Alexander Hamilton, the first treasurer of the United States, knew there was a better way for countries to become prosperous than by conquering others. What was his plan, and did it work? Dinesh D’Souza offers an assessment.
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For most of human history, wealth was presumed to be finite.
Consider a boy on a playground with 10 marbles. How can he get more? There is only one possibility. He has to take someone else’s marbles.
Until relatively recently, wealth was mostly in land and the only way to get more land was to take it. Conquest was the natural mode of human acquisition.
And that’s how most countries evolved and grew — through force and conquest.
The American Revolution was motivated in large part by resistance to this old way of doing things. To put it mildly, the colonists didn’t like the idea that the English crown could take their money or property without their consent.
“No taxation without representation,” they protested.
Still, the control of money and property was only part of the picture. The bigger challenge would be this: could the New World find a better alternative to the Old World’s conquest-and-seizure model?
Alexander Hamilton, the first treasurer of the United States, had the answer.
Under his brilliant stewardship, the new nation developed a new concept of wealth creation: capitalism — based on innovation, invention, and enterprise. And it would be available to every citizen from any background with the willingness to work for it.
America could get more marbles without seizing anyone’s marbles. We would just make new ones.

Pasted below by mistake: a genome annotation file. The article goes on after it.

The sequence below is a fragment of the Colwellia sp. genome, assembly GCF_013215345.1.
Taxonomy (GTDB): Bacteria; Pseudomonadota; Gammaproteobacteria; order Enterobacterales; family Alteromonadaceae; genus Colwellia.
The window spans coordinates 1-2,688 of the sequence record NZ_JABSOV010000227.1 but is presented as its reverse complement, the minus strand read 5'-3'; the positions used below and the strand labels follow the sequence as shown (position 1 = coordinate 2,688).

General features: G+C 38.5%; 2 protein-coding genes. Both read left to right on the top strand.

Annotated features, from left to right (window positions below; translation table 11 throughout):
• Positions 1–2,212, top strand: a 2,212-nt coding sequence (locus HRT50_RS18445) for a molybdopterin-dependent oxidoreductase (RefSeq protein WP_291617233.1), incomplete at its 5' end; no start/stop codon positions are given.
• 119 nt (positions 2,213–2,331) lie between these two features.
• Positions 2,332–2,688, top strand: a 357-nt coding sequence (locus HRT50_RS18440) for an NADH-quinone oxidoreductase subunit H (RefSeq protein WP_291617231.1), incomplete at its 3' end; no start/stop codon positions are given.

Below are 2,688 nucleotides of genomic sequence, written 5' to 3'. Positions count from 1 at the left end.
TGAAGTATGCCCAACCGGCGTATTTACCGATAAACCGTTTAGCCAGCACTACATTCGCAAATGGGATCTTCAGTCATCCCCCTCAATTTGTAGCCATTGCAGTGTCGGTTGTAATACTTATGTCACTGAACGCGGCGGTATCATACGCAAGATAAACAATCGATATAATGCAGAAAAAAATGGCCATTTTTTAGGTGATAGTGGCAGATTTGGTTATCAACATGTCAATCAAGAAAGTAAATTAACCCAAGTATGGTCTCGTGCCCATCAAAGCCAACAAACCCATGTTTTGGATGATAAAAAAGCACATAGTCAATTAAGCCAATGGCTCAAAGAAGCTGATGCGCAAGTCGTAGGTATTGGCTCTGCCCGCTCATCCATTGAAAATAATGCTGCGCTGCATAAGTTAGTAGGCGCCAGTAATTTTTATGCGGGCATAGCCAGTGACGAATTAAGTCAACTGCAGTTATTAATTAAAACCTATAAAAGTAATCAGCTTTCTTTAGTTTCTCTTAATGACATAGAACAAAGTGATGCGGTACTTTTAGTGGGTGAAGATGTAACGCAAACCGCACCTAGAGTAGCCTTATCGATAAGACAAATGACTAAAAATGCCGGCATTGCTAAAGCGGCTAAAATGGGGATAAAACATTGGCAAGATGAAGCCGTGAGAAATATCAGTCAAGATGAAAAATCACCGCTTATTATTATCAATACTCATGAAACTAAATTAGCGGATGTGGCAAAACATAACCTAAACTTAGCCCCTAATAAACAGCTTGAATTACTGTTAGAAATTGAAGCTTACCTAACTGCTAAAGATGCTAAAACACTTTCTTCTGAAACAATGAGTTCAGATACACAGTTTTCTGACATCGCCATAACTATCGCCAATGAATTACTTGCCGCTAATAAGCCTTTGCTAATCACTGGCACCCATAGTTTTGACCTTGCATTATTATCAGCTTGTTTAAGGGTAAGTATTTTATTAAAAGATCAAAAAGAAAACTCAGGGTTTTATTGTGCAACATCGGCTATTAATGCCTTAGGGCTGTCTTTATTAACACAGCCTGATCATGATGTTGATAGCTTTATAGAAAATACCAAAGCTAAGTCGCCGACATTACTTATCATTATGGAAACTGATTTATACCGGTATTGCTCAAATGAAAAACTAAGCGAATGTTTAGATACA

True, later in America’s history, the government seized Indian land, but that wasn’t Hamilton’s idea.
And, obviously, there were inventors and merchants around before America. But America is the first society to be based on invention and trade. America, as Karl Marx later understood, is the capitalist society par excellence.
Hamilton was the man who made it so.
Indeed, Hamilton’s own life reflected the upward mobility he wanted to be a defining characteristic of the new nation.
Born on the small Caribbean island of Nevis, he was orphaned at 12. By 14 he was running a shipping company for a local merchant. At age 20, he made his way to New York. Soon thereafter he fully embraced the revolutionary cause. By 23, he was George Washington’s most trusted aide. At 34, he was running the US Treasury, the largest department by far of the new government.
In contrast to Hamilton, the other leading founders—Washington, Jefferson, Madison—were Virginia farmers. If it were up to them, America would have been set up as a network of farming communities, with towns conceived as places where agricultural produce was bought and sold.
It was Hamilton who laid the groundwork for America to become a prosperous urban, industrial, commercial society.
Hamilton envisioned America as a nation whose nuclei would be cities, centers of vigorous invention, innovation, and trade, with new types of people—entrepreneurs, mechanics, financiers, salesmen, and so on—all working to enjoy the “pleasing reward of their toils.”
But how to create such a society. That was the question. How to make New York, which was then a modest town, into the New York City we know today: a flourishing center of finance, commerce, publishing, and the arts?
Coming from the islands of the West Indies, where the buying and selling of human beings was the defining feature of the economic system, Hamilton well understood how easily the passion for conquest—control over other human beings—could overwhelm man’s better nature.
Yes, slavery was a lamentable feature of the new country. The question for the pragmatic Hamilton was how to get rid of it—not immediately—that was impossible—but eventually, inevitably.
In his mind, there was only one way: make it as easy as possible for as many people as possible to become as prosperous as possible. This would happen through the myriad ways of commerce.
A commerce of this sort, Hamilton knew, would require a strong central government; not to curb freedom but to protect it.
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